But learning to swim was a different story.  No, he did not want to put his face in the water.  No, he did not think it was fun to float on his back.  No, he was not going to jump off the side of the pool.  The teachers were good.  They worked patiently with him each day.  Day after day.  Every two weeks he was evaluated.  I think you had to reach Level 3 to be an independent swimmer.  He was at Level 1.  May ran into June and June into July.  One thing I have learned about Matthew is that the more times he does something the closer he is to mastery.  (I know…that’s the same for most of us…)  We decided that once a day wasn’t enough and began going back to the pool in the evening.  Rebecca also got some lessons and showed us how it could be done.  We were well tan that year.  We knew all the lifeguards and teachers by name, along with their class schedule and future goals.  But still Matthew was barely putting his face in the water.  Still screaming.  Still scared. 

August rolled around and I was pretty worried.  He had made progress but was still at Level 2.  Should I call the dolphin place?  Dear God…hear my prayer…  Had I really set a goal we could not reach?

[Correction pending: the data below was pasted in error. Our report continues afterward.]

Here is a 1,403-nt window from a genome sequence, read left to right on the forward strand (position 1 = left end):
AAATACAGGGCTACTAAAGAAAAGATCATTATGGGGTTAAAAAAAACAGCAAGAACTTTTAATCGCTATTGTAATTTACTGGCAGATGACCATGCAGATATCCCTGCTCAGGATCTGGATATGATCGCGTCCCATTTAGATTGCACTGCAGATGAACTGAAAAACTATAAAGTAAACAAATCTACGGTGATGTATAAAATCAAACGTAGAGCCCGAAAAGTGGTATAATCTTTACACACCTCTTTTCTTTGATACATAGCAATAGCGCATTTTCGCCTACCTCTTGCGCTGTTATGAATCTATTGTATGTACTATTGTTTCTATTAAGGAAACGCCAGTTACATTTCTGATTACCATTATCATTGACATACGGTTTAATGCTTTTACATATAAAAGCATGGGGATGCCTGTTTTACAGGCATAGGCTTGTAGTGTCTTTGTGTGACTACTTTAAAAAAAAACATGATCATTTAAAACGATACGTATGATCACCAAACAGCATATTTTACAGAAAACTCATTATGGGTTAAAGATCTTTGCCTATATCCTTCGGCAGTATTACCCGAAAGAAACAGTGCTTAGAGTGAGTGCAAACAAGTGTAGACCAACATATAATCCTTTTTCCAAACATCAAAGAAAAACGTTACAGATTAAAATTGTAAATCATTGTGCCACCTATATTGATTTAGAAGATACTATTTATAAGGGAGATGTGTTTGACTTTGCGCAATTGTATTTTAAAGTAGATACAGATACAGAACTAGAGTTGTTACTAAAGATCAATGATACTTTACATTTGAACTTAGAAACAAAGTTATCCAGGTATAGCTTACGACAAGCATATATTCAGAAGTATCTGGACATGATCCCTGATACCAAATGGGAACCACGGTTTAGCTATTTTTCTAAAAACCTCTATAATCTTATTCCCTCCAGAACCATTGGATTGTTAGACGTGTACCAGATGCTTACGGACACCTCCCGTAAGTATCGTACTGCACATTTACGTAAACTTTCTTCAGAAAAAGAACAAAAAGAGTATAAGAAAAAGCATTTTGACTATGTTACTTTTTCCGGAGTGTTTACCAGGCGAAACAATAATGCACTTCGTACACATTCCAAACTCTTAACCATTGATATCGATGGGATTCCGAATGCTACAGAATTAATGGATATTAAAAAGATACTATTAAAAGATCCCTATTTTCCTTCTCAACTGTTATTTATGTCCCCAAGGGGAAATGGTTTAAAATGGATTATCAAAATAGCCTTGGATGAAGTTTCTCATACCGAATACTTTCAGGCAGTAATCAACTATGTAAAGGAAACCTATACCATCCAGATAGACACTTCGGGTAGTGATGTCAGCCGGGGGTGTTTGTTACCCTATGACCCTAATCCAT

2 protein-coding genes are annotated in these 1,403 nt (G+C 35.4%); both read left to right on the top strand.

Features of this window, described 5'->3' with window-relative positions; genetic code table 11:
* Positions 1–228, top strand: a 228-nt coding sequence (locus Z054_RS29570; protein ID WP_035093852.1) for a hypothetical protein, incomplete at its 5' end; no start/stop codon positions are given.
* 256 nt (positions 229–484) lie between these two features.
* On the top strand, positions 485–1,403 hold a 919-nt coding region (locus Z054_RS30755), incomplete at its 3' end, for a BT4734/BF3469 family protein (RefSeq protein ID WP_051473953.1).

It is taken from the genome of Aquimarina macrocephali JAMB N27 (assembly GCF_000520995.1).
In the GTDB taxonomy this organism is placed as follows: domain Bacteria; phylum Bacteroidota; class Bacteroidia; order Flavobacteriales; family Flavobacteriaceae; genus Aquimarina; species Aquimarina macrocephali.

Then it happened.  We’re in the pool (as usual).  Matthew screaming and flailing (as usual).  But then the teacher stepped away.  HE WAS SWIMMING!  Oh my goodness!  It was so exciting.  As soon as Bob got off work we went back to show off.  It wasn’t a fluke.  He was swimming! 

One week later we were on the plane to Florida.  The size of the lagoon where the dolphins lived was pretty intimidating.  I won’t lie and tell you the first day or two was easy but he did it.  He worked hard, tried to say the words, and loved his rewards.  On the last day I overheard one of the trainers telling another that the dolphin wasn’t listening to him.  He was right, the dolphin was responding to Matthew.

So if you have what might seem an insurmountable task think of Matthew.  A lot of patience.  A lot of effort.  And a super lot of determination.  Amazing what we can do.

Paper Versus Digital

Books, that is.